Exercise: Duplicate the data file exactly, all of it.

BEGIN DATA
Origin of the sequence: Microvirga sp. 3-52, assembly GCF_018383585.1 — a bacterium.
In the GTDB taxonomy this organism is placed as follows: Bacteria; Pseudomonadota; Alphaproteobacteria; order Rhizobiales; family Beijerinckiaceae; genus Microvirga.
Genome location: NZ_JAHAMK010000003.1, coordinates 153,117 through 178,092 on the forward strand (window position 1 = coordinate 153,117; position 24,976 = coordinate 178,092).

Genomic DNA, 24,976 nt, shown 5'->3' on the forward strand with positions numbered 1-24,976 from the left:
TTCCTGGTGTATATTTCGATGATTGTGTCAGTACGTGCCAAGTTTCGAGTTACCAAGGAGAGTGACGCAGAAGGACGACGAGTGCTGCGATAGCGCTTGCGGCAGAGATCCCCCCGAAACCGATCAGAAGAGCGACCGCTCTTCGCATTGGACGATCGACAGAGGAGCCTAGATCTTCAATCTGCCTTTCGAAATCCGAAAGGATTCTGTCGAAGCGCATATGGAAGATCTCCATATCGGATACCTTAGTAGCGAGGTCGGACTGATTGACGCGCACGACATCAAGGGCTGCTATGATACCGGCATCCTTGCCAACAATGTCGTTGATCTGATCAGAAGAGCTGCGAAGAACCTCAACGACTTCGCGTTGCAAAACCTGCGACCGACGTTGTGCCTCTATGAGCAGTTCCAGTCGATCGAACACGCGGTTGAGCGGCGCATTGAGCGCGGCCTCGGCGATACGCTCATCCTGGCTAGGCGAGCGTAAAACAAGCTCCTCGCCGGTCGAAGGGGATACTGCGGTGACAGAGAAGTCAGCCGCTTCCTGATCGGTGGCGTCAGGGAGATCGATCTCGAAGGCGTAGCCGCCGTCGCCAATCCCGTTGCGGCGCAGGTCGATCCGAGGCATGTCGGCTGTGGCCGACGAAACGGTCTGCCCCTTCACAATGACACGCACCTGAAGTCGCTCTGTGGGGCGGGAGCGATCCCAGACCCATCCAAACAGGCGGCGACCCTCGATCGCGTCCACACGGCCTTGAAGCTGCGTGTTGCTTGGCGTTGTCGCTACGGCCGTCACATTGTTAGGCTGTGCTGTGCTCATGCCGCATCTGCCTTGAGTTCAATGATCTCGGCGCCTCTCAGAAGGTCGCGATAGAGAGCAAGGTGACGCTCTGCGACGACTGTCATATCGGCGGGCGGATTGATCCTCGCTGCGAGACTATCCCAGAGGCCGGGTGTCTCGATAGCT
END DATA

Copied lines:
Origin of the sequence: Microvirga sp. 3-52, assembly GCF_018383585.1 — a bacterium.
In the GTDB taxonomy this organism is placed as follows: Bacteria; Pseudomonadota; Alphaproteobacteria; order Rhizobiales; family Beijerinckiaceae; genus Microvirga.
Genome location: NZ_JAHAMK010000003.1, coordinates 153,117 through 178,092 on the forward strand (window position 1 = coordinate 153,117; position 24,976 = coordinate 178,092).

Genomic DNA, 24,976 nt, shown 5'->3' on the forward strand with positions numbered 1-24,976 from the left:
TTCCTGGTGTATATTTCGATGATTGTGTCAGTACGTGCCAAGTTTCGAGTTACCAAGGAGAGTGACGCAGAAGGACGACGAGTGCTGCGATAGCGCTTGCGGCAGAGATCCCCCCGAAACCGATCAGAAGAGCGACCGCTCTTCGCATTGGACGATCGACAGAGGAGCCTAGATCTTCAATCTGCCTTTCGAAATCCGAAAGGATTCTGTCGAAGCGCATATGGAAGATCTCCATATCGGATACCTTAGTAGCGAGGTCGGACTGATTGACGCGCACGACATCAAGGGCTGCTATGATACCGGCATCCTTGCCAACAATGTCGTTGATCTGATCAGAAGAGCTGCGAAGAACCTCAACGACTTCGCGTTGCAAAACCTGCGACCGACGTTGTGCCTCTATGAGCAGTTCCAGTCGATCGAACACGCGGTTGAGCGGCGCATTGAGCGCGGCCTCGGCGATACGCTCATCCTGGCTAGGCGAGCGTAAAACAAGCTCCTCGCCGGTCGAAGGGGATACTGCGGTGACAGAGAAGTCAGCCGCTTCCTGATCGGTGGCGTCAGGGAGATCGATCTCGAAGGCGTAGCCGCCGTCGCCAATCCCGTTGCGGCGCAGGTCGATCCGAGGCATGTCGGCTGTGGCCGACGAAACGGTCTGCCCCTTCACAATGACACGCACCTGAAGTCGCTCTGTGGGGCGGGAGCGATCCCAGACCCATCCAAACAGGCGGCGACCCTCGATCGCGTCCACACGGCCTTGAAGCTGCGTGTTGCTTGGCGTTGTCGCTACGGCCGTCACATTGTTAGGCTGTGCTGTGCTCATGCCGCATCTGCCTTGAGTTCAATGATCTCGGCGCCTCTCAGAAGGTCGCGATAGAGAGCAAGGTGACGCTCTGCGACGACTGTCATATCGGCGGGCGGATTGATCCTCGCTGCGAGACTATCCCAGAGGCCGGGTGTCTCGATAGCT